DOJ says PROMESA could continue after Puerto Rico statehood

A new opinion issued by the Justice Department says Puerto Rico’s admission as a state could legally include a transition period to temporarily continue the special bankruptcy provisions under PROMESA.

That’s good news for the ongoing restructuring of the territory’s debt because it provides an assurance that statehood would not necessarily involve an abrupt dissolution of the congressionally-created Financial Oversight and Management Board.

States are barred from filing for bankruptcy as Puerto Rico did under the congressionally-enacted 2016 Puerto Rico Oversight, Management, and Economic Stability Act known as PROMESA.

“The process of decolonization of Puerto Rico and the path to self-determination is the goal,” said House Natural Resources Committee Chairman Raul Grijalva, D-Ariz.

Brian Tumulty, The Bond Buyer

But the uniformity clause of the Constitution would not be violated if the Oversight Board continued, the Justice Department said in its critique of a congressional bill giving Puerto Rico a path to statehood.

“Even if the uniformity requirements of Article I were to become immediately applicable upon certification of a pro-statehood vote, we think that legislation providing for a gradual transition to tax and bankruptcy uniformity for Puerto Rico would be constitutional,” the DOJ opinion said.

“PROMESA was enacted under the Territories Clause and its bankruptcy provisions would attach to any relevant debt before Puerto Rico becomes a state and uniformity requirements applied,” the opinion also said.

The length of the transition could be at least a year, although the analysis did not suggest how much longer it could be. “To the best of our knowledge, no court has addressed the extent to which Congress may provide for transitional disuniformity in the tax treatment of an incoming state, so any attempt to suggest an outer limit on how long the transition period could last would be speculative at best,” the opinion said.

The DOJ analysis was released Wednesday in conjunction with a House Natural Resources Committee hearing on two competing bills aimed at determining the territory’s future.

Committee Chairman Raul Grijalva, D-Ariz., framed the hearing as a fact-finding session.

Grijalva said he will follow up with the Justice Department “in terms of the prerogatives and the powers of Congress and the legislature, and our legislative responsibility in terms of what we can and cannot do.”

“The process of decolonization of Puerto Rico and the path to self-determination is the goal,” Grijalva said. “And the issue for me is full disclosure and transparency.”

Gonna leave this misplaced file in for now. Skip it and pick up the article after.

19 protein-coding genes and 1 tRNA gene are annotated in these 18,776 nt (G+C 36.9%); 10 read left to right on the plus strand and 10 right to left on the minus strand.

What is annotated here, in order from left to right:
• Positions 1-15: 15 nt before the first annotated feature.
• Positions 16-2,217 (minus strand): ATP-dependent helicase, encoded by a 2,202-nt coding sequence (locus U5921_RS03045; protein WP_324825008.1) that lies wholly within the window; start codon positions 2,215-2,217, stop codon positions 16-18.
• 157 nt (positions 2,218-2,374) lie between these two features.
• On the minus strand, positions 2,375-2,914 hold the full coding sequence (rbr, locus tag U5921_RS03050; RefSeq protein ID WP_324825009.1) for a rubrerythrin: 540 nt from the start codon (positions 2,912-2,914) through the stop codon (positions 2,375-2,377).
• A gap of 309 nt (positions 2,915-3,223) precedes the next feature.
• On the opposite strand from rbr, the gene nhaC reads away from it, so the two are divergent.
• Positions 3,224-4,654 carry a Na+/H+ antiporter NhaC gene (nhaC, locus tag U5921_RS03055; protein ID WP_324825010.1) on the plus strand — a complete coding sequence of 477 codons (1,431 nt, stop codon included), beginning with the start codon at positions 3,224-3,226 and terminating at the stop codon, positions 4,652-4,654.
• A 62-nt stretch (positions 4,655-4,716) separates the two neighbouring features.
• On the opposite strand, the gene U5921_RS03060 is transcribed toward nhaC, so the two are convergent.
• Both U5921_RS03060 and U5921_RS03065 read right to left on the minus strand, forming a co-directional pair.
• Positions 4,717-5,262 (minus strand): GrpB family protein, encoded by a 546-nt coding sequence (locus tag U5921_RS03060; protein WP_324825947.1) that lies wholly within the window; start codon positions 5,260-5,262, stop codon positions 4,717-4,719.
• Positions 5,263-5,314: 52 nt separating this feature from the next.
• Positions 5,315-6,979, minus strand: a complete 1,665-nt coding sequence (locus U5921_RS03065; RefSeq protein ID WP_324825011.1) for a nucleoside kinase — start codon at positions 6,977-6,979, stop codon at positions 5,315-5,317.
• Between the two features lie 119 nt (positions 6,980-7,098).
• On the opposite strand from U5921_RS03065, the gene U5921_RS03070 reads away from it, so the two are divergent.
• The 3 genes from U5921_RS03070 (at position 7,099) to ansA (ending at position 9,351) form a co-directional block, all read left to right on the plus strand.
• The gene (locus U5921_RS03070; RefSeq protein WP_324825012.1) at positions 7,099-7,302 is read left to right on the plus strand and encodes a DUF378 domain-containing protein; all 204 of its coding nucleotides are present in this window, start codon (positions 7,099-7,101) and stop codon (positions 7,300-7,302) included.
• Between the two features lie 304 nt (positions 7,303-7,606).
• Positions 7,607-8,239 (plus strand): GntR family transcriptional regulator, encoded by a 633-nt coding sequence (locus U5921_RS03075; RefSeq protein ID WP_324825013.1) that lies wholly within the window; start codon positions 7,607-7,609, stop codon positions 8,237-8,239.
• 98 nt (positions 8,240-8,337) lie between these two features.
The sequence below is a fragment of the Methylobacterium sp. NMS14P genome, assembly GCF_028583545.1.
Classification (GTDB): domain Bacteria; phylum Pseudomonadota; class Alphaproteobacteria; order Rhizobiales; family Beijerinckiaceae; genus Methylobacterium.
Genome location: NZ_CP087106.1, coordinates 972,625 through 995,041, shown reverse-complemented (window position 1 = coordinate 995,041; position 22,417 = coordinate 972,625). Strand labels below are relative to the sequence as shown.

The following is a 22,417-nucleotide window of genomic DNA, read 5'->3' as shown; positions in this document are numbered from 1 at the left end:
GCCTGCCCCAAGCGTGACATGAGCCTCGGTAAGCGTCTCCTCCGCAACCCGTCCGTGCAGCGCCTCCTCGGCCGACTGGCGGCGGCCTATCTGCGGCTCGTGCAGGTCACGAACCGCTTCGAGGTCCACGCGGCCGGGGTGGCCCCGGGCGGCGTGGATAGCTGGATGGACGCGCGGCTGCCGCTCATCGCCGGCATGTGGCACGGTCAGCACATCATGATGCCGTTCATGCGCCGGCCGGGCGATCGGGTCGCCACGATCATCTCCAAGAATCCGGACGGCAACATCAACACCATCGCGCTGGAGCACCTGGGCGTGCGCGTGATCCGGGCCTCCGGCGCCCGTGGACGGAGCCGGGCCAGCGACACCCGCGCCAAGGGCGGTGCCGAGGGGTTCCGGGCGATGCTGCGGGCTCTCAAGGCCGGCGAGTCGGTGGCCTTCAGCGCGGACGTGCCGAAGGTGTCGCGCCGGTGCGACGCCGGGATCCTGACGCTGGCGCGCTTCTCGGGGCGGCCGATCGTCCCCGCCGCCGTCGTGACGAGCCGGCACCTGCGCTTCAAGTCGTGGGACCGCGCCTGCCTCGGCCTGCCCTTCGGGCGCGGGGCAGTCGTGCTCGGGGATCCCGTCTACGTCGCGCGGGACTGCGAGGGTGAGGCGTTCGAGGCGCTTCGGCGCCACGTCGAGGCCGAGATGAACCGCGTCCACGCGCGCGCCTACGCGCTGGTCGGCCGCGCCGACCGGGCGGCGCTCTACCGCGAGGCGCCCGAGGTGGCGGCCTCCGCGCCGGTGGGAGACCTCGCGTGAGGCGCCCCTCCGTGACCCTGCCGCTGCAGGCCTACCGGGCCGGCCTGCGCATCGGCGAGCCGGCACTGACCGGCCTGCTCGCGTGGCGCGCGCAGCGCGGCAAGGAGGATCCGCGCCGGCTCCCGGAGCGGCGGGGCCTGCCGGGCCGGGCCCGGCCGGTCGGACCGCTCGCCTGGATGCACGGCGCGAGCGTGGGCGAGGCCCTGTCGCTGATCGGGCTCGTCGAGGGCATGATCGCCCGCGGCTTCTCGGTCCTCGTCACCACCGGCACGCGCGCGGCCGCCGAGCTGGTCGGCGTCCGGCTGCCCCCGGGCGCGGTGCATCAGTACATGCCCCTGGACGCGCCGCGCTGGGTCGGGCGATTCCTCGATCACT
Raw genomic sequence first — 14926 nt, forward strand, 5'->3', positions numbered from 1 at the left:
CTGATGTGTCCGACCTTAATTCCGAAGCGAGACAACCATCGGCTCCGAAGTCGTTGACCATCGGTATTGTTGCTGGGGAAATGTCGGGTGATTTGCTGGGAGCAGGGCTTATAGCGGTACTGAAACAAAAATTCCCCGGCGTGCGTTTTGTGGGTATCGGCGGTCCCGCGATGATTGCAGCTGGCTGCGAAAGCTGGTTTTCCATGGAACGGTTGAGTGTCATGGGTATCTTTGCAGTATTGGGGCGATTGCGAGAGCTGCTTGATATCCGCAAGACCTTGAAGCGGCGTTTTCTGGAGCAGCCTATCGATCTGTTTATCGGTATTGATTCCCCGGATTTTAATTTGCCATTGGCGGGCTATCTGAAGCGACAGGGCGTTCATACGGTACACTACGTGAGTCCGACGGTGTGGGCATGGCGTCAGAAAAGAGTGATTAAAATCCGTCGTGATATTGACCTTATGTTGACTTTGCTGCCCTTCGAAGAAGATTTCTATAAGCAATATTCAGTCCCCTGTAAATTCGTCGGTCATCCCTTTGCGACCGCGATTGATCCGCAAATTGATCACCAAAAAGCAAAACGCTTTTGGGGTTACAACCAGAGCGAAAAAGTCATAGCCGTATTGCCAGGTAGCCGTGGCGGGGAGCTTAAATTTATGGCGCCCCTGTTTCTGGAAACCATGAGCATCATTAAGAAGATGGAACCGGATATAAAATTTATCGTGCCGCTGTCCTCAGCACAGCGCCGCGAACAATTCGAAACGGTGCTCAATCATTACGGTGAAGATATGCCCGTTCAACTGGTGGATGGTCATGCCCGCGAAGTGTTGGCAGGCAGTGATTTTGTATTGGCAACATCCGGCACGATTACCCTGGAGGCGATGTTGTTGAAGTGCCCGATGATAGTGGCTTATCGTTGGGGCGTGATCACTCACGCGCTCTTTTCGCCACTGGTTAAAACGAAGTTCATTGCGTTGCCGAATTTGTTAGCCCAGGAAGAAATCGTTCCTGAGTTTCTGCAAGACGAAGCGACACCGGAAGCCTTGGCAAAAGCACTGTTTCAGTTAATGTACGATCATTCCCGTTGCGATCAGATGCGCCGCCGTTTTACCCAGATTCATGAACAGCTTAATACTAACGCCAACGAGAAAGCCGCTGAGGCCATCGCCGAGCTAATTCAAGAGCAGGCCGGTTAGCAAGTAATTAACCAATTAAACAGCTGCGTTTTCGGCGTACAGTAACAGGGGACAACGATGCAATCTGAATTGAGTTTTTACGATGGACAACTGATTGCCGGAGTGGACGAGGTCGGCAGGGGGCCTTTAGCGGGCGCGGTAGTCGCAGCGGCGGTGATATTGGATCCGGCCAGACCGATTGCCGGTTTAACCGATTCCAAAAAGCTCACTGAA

Public understanding of the implications for each option, including statehood, is his goal, he said.

One of the witnesses at the hearing drew an analogy to voters in the United Kingdom who voted in favor of withdrawing from the European Union in the Brexit referendum without knowing its full implications.

The Justice Department analysis covered two competing bills.

H.R. 1522, the Puerto Rico Statehood Admission Act, is bipartisan legislation sponsored by Rep. Darren Soto, D-Fla., and Republican Jenniffer Gonzalez Colon, the resident commissioner for Puerto Rico who caucuses with Republicans.

H.R. 2070, the Puerto Rico Self-Determination Act of 2021, is sponsored by two New York Democrats of Puerto Rican ancestry, Reps. Nydia Velazquez and Alexandria Ocasio-Cortez.

Both bills are constitutional, according to the analysis by the Justice Department.

The DOJ recommended that H.R. 1522 be renamed the Puerto Rico Statehood Act, “so as not [to] imply that admission of Puerto Rico as a state is a fait accompli.”

The bill would direct the president to issue a proclamation setting a date on which Puerto Rico will become a state if a majority of Puerto Rican voters chooses statehood in a territory-wide referendum.

The Puerto Rico Self-Determination Act calls for the island to hold a “status convention” where elected delegates would choose among the three options of full independence from the United States, statehood, or continued territorial status.

“Once assembled, the convention would be ‘dissolved only when the United States ratifies the self-determination option presented to Congress by the status convention as selected by the people of Puerto Rico in the referendum,’” the DOJ opinion said.

Witnesses at Wednesday’s hearing offered competing opinions as to whether the territory is ready for a binding referendum on statehood or whether the status convention approach should be used.

Advocates for the admission of statehood cited the decades of debate on the island’s territorial status and the need to make a decision.

“Our bill sets up one last statehood yes or no question and let me state the obvious, if they want statehood, they could vote yes,” said Soto. “And if they do not, they could vote no. The vote would be binding. And the only action left would be approximately a year-long transition period, and then they would be admitted.”

Ocasio-Cortez said her bill would provide the information that residents of the island need to make an educated decision.

“It contains and guarantees and mandates a full information campaign so that Puerto Ricans know what they’re voting for,” she said. “It doesn’t say no to statehood. It doesn’t mandate independence. What it mandates is a fully informed and just process that Puerto Ricans deserve.”

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